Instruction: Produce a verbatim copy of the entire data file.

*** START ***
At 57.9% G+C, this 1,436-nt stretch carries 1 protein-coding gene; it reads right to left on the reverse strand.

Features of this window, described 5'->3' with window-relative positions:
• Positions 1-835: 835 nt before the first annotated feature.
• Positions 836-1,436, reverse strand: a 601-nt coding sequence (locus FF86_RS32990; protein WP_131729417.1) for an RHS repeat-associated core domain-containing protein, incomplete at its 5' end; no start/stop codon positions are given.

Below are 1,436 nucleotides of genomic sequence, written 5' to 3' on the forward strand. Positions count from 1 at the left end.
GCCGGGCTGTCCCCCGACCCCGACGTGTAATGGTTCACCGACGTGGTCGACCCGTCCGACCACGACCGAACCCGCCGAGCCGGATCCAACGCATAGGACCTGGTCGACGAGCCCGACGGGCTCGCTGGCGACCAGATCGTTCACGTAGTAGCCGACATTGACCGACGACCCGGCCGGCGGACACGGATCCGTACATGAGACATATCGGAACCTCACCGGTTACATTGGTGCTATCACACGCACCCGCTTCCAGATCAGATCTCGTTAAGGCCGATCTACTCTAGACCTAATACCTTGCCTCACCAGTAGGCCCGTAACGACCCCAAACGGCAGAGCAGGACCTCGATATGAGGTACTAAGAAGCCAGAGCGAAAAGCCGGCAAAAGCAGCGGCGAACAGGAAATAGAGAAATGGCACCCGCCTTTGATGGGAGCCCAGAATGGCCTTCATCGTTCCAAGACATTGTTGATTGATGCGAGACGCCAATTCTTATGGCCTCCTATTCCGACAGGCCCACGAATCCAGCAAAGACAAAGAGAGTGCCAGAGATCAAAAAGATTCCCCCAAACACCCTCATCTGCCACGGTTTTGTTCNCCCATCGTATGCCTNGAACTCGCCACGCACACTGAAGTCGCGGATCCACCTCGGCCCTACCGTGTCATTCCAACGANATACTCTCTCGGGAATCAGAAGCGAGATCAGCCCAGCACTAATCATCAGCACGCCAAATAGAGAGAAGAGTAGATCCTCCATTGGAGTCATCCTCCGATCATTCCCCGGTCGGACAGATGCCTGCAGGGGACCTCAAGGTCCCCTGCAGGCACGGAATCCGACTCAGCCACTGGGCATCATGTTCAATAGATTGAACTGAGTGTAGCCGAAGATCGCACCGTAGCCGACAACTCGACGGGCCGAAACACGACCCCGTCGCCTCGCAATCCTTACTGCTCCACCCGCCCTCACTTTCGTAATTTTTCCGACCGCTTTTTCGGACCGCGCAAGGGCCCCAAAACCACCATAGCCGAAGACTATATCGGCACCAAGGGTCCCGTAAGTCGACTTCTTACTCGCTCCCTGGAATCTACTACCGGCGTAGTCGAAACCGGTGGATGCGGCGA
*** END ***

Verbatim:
At 57.9% G+C, this 1,436-nt stretch carries 1 protein-coding gene; it reads right to left on the reverse strand.

Features of this window, described 5'->3' with window-relative positions:
• Positions 1-835: 835 nt before the first annotated feature.
• Positions 836-1,436, reverse strand: a 601-nt coding sequence (locus FF86_RS32990; protein WP_131729417.1) for an RHS repeat-associated core domain-containing protein, incomplete at its 5' end; no start/stop codon positions are given.

Below are 1,436 nucleotides of genomic sequence, written 5' to 3' on the forward strand. Positions count from 1 at the left end.
GCCGGGCTGTCCCCCGACCCCGACGTGTAATGGTTCACCGACGTGGTCGACCCGTCCGACCACGACCGAACCCGCCGAGCCGGATCCAACGCATAGGACCTGGTCGACGAGCCCGACGGGCTCGCTGGCGACCAGATCGTTCACGTAGTAGCCGACATTGACCGACGACCCGGCCGGCGGACACGGATCCGTACATGAGACATATCGGAACCTCACCGGTTACATTGGTGCTATCACACGCACCCGCTTCCAGATCAGATCTCGTTAAGGCCGATCTACTCTAGACCTAATACCTTGCCTCACCAGTAGGCCCGTAACGACCCCAAACGGCAGAGCAGGACCTCGATATGAGGTACTAAGAAGCCAGAGCGAAAAGCCGGCAAAAGCAGCGGCGAACAGGAAATAGAGAAATGGCACCCGCCTTTGATGGGAGCCCAGAATGGCCTTCATCGTTCCAAGACATTGTTGATTGATGCGAGACGCCAATTCTTATGGCCTCCTATTCCGACAGGCCCACGAATCCAGCAAAGACAAAGAGAGTGCCAGAGATCAAAAAGATTCCCCCAAACACCCTCATCTGCCACGGTTTTGTTCNCCCATCGTATGCCTNGAACTCGCCACGCACACTGAAGTCGCGGATCCACCTCGGCCCTACCGTGTCATTCCAACGANATACTCTCTCGGGAATCAGAAGCGAGATCAGCCCAGCACTAATCATCAGCACGCCAAATAGAGAGAAGAGTAGATCCTCCATTGGAGTCATCCTCCGATCATTCCCCGGTCGGACAGATGCCTGCAGGGGACCTCAAGGTCCCCTGCAGGCACGGAATCCGACTCAGCCACTGGGCATCATGTTCAATAGATTGAACTGAGTGTAGCCGAAGATCGCACCGTAGCCGACAACTCGACGGGCCGAAACACGACCCCGTCGCCTCGCAATCCTTACTGCTCCACCCGCCCTCACTTTCGTAATTTTTCCGACCGCTTTTTCGGACCGCGCAAGGGCCCCAAAACCACCATAGCCGAAGACTATATCGGCACCAAGGGTCCCGTAAGTCGACTTCTTACTCGCTCCCTGGAATCTACTACCGGCGTAGTCGAAACCGGTGGATGCGGCGA